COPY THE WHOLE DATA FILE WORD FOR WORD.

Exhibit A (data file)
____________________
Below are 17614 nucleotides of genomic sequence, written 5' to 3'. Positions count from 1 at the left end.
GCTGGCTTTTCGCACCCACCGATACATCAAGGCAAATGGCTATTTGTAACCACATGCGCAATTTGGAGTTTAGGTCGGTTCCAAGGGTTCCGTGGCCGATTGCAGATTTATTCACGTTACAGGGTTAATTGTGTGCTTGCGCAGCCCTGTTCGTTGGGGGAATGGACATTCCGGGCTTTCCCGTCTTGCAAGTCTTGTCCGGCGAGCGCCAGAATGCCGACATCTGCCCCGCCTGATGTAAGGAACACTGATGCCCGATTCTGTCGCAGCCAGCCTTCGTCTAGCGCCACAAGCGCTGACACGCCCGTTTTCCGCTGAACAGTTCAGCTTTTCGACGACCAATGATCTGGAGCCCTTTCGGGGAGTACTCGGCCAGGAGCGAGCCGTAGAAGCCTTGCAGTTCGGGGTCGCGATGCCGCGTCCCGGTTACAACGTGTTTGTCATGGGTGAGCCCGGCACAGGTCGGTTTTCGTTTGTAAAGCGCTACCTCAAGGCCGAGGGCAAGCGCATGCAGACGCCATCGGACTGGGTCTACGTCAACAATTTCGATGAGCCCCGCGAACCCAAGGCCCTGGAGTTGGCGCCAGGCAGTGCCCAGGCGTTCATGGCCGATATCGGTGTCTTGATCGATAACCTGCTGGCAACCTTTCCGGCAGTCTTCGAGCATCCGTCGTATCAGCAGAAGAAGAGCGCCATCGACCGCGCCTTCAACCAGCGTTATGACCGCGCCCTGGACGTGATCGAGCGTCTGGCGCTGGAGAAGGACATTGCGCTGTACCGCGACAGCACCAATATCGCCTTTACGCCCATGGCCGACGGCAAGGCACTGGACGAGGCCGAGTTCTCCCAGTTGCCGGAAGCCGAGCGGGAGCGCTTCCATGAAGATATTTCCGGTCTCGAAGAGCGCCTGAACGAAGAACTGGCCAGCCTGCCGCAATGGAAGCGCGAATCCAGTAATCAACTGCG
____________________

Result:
Below are 17614 nucleotides of genomic sequence, written 5' to 3'. Positions count from 1 at the left end.
GCTGGCTTTTCGCACCCACCGATACATCAAGGCAAATGGCTATTTGTAACCACATGCGCAATTTGGAGTTTAGGTCGGTTCCAAGGGTTCCGTGGCCGATTGCAGATTTATTCACGTTACAGGGTTAATTGTGTGCTTGCGCAGCCCTGTTCGTTGGGGGAATGGACATTCCGGGCTTTCCCGTCTTGCAAGTCTTGTCCGGCGAGCGCCAGAATGCCGACATCTGCCCCGCCTGATGTAAGGAACACTGATGCCCGATTCTGTCGCAGCCAGCCTTCGTCTAGCGCCACAAGCGCTGACACGCCCGTTTTCCGCTGAACAGTTCAGCTTTTCGACGACCAATGATCTGGAGCCCTTTCGGGGAGTACTCGGCCAGGAGCGAGCCGTAGAAGCCTTGCAGTTCGGGGTCGCGATGCCGCGTCCCGGTTACAACGTGTTTGTCATGGGTGAGCCCGGCACAGGTCGGTTTTCGTTTGTAAAGCGCTACCTCAAGGCCGAGGGCAAGCGCATGCAGACGCCATCGGACTGGGTCTACGTCAACAATTTCGATGAGCCCCGCGAACCCAAGGCCCTGGAGTTGGCGCCAGGCAGTGCCCAGGCGTTCATGGCCGATATCGGTGTCTTGATCGATAACCTGCTGGCAACCTTTCCGGCAGTCTTCGAGCATCCGTCGTATCAGCAGAAGAAGAGCGCCATCGACCGCGCCTTCAACCAGCGTTATGACCGCGCCCTGGACGTGATCGAGCGTCTGGCGCTGGAGAAGGACATTGCGCTGTACCGCGACAGCACCAATATCGCCTTTACGCCCATGGCCGACGGCAAGGCACTGGACGAGGCCGAGTTCTCCCAGTTGCCGGAAGCCGAGCGGGAGCGCTTCCATGAAGATATTTCCGGTCTCGAAGAGCGCCTGAACGAAGAACTGGCCAGCCTGCCGCAATGGAAGCGCGAATCCAGTAATCAACTGCG